By Joshua Holland
NORTHWEST ASIAN WEEKLY
Careers can be long winding paths that from a distance seem like a series of randomly connected pathways. But as Deborah Kang Gentzen, Seattle Cancer Care Alliance (SCCA)’s Chief Strategy Officer, can tell you, it’s anything but random.
For Gentzen, who’s a distinguished panelist speaking about the subject at the 2019 Seattle Women in Leadership Symposium on March 21, it’s an issue she’s deeply invested in. As an active mentor who regularly engages with women at various stages of their careers via the Stanford Business school alumni association and locally in the Seattle area, she has developed a broad view into how careers take shape. For women in particular, she’s observed that historical norms have started to break up and reconfigure into new options over the last few years.
“Some of our organization’s younger colleagues are teaching us to redefine what we’re looking for in a career and what to settle for in terms of what the job has to offer, what the organization has to offer, and what the lifestyle around it has to offer,” said Gentzen. “And, you know, I see a lot of folks just not willing to compromise on important personal issues and values.”
As a leader, this has led Gentzen to ask, is the C Suite still the brass ring that most employees reach for?
Increasingly she’s discovered through leading numerous teams, a more individual approach based on an employee’s personal values, purpose, and broader life goals that are vital to supporting employees whose north star might not be the corner office. Gentzen has committed herself to helping create a work environment for her team that allows them to pursue various paths, whether it’s being a manager of a team they love, being a strong individual contributor, or taking time to care for their family at home as needed. Whatever the path, Gentzen thinks it’s important to help people feel good about their choices and support their career growth and potential pivots between different directions. It is especially important for some women who may choose to leave rapid trajectory careers and stay home to be the primary caregiver for their family, but then desire to re-enter the workforce at a later date.
Having made her own strategic choices throughout her career, Gentzen can personally relate to the deliberate choices that must be made when growing a career.
“My husband and I moved to Seattle 20 years ago, so we could both navigate our careers and start a family,” said Gentzen. “It turned out to be the career side had a little bit more weight on my side, leading my husband to pick up a lot more of the work at home. But that could have been different; who knows, a butterfly in the forest could have flapped its wings somewhere and it could have gone the other way. And I think going in it with that openness has served us well.”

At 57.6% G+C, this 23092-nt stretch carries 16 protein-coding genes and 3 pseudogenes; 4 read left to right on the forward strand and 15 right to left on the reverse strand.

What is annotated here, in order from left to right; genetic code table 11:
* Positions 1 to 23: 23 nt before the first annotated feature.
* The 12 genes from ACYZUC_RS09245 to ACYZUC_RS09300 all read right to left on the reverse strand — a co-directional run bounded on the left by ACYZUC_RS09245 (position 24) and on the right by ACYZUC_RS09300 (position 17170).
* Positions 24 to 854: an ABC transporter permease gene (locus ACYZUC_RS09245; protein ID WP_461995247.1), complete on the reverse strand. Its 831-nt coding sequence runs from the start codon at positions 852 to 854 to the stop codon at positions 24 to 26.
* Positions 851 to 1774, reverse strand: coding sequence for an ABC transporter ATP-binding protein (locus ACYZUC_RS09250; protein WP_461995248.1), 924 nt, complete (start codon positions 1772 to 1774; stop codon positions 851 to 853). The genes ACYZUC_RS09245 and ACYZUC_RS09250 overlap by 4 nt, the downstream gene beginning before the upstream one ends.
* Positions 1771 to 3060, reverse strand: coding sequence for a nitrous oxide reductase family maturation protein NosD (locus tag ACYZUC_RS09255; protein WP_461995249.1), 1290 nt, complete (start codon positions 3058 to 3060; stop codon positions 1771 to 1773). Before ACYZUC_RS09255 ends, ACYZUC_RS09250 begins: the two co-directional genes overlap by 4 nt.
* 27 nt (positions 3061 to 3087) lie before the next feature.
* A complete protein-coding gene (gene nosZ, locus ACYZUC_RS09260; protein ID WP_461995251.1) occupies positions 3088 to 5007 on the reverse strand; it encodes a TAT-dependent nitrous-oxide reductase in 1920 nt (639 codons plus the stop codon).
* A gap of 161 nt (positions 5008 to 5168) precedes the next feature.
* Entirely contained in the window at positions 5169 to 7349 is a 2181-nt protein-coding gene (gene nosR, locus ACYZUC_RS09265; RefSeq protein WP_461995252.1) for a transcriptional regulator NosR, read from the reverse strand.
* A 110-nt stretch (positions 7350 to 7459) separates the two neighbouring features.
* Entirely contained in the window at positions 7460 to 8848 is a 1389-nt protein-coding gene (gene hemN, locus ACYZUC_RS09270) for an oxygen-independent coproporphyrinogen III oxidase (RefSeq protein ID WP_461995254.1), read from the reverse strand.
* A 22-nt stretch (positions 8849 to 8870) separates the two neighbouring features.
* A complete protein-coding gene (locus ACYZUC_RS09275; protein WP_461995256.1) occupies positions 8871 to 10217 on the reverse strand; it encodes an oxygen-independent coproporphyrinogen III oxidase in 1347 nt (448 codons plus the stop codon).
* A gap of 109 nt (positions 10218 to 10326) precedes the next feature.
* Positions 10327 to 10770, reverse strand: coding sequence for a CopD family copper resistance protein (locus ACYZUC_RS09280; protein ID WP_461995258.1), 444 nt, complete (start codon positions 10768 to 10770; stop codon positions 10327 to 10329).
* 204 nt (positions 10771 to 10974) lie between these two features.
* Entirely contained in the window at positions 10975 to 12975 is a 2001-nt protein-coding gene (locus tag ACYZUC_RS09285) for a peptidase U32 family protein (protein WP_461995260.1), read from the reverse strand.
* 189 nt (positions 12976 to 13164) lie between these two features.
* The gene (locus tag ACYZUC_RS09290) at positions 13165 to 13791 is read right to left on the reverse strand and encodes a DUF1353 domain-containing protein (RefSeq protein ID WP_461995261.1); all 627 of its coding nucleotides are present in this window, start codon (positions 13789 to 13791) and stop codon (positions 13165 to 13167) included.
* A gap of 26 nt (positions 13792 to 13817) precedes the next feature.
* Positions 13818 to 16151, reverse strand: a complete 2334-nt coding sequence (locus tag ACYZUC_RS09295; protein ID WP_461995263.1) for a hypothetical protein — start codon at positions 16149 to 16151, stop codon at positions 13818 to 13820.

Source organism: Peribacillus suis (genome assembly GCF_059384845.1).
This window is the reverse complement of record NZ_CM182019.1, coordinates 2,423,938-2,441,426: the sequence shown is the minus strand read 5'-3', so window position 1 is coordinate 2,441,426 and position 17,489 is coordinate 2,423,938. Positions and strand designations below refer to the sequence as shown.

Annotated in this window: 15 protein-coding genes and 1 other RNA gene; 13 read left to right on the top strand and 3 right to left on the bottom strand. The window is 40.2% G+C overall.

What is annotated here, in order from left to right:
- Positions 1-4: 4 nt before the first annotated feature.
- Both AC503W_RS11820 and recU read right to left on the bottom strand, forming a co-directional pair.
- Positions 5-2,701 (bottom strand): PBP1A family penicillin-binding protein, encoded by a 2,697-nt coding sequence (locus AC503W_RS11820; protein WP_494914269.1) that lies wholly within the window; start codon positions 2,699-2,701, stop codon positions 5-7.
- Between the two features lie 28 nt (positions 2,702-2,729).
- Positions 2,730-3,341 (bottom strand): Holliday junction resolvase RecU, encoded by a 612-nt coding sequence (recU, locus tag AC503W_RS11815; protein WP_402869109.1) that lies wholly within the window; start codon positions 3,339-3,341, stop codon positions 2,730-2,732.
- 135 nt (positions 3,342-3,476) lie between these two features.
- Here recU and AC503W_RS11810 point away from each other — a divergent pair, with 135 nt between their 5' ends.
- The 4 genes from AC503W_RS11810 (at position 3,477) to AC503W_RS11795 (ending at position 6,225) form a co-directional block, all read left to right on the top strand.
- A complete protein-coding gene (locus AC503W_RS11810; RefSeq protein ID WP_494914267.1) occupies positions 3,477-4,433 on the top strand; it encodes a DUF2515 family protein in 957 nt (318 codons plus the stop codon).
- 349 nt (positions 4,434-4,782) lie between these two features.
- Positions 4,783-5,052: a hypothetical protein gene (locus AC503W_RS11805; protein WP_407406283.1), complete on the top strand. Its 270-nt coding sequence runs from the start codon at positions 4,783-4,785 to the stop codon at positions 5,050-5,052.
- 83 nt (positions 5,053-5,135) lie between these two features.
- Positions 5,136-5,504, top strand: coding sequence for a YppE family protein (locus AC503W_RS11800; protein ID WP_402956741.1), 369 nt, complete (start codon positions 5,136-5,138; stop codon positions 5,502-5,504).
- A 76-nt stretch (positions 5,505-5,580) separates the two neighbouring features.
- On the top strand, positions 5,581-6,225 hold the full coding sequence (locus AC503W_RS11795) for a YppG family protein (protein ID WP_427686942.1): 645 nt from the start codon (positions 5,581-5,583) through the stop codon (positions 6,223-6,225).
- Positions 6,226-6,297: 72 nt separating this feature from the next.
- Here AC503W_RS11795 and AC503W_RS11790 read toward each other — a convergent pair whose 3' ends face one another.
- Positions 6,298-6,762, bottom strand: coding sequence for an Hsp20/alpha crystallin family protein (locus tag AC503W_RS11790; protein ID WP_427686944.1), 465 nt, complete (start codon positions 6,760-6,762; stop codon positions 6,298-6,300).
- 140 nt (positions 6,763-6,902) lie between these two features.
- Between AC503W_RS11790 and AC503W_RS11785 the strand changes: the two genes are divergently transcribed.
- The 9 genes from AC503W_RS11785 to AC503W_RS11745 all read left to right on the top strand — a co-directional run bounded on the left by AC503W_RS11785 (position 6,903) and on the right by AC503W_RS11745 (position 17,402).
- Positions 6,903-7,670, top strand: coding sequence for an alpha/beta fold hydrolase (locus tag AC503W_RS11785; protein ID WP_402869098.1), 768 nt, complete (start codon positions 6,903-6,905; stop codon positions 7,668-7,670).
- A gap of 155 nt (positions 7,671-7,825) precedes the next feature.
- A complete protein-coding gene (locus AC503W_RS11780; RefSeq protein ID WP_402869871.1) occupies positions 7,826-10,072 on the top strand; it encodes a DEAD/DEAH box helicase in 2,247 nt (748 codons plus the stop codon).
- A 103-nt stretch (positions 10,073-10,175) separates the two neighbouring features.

Since arriving in Seattle decades ago, Gentzen has focused her career on healthcare working for institutions, including Premera Blue Cross and Providence Health and Services, before being recruited to help lead what became SCCA’s Proton Therapy Center — a specialized form of radiation therapy. Today as the Chief Strategy Officer for SCCA, she acts as a utility player for the organization, supporting strategy development and execution, business development, and working with the community to understand what their needs are as it relates to serving the cancer patient population.
“I like SCCA, because it’s still close to patient care,” said Gentzen. “You see patients every day and have a chance to empathize with what they’re going through. That connection means a lot to me.
And then I think the added piece about being part of a larger alliance conducting research, like searching for new discoveries for how to treat lymphoma, or how to bring online a innovative or revolutionary way to do radiation treatment, or how to understand the nutrition needs of patients, that will make a difference in their outcomes in support of the greater good is another layer to all of it.”
Using her engineering background from the Colorado School of Mines and business knowledge from the Stanford Graduate School of Business, Gentzen helps the SCCA navigate an evolving industry in the midst of embracing a system view which considers all the moving pieces and parts of healthcare as they work together and how to make it better for everyone.
“My educational background and process orientation are where I can contribute to improving the healthcare system,” said Gentzen. “I can’t contribute to helping your direct pain go away, but I can contribute to try to make the collective pain of the system get reduced. We’re seeing consolidation of healthcare, making the team to team view more important. The need to minimize the friction of all the handoffs that happen within the healthcare system is something we’re working on.”
At the event, Gentzen will share the stage with other female leaders to address topics regarding leadership, professional development, and career advancement. She plans to share what she’s learned from her decades of experience, including how she’s grown throughout her career to be a strong self-advocate and more vocal about what she needs to succeed.
Joshua can be reached at firstname.lastname@example.org.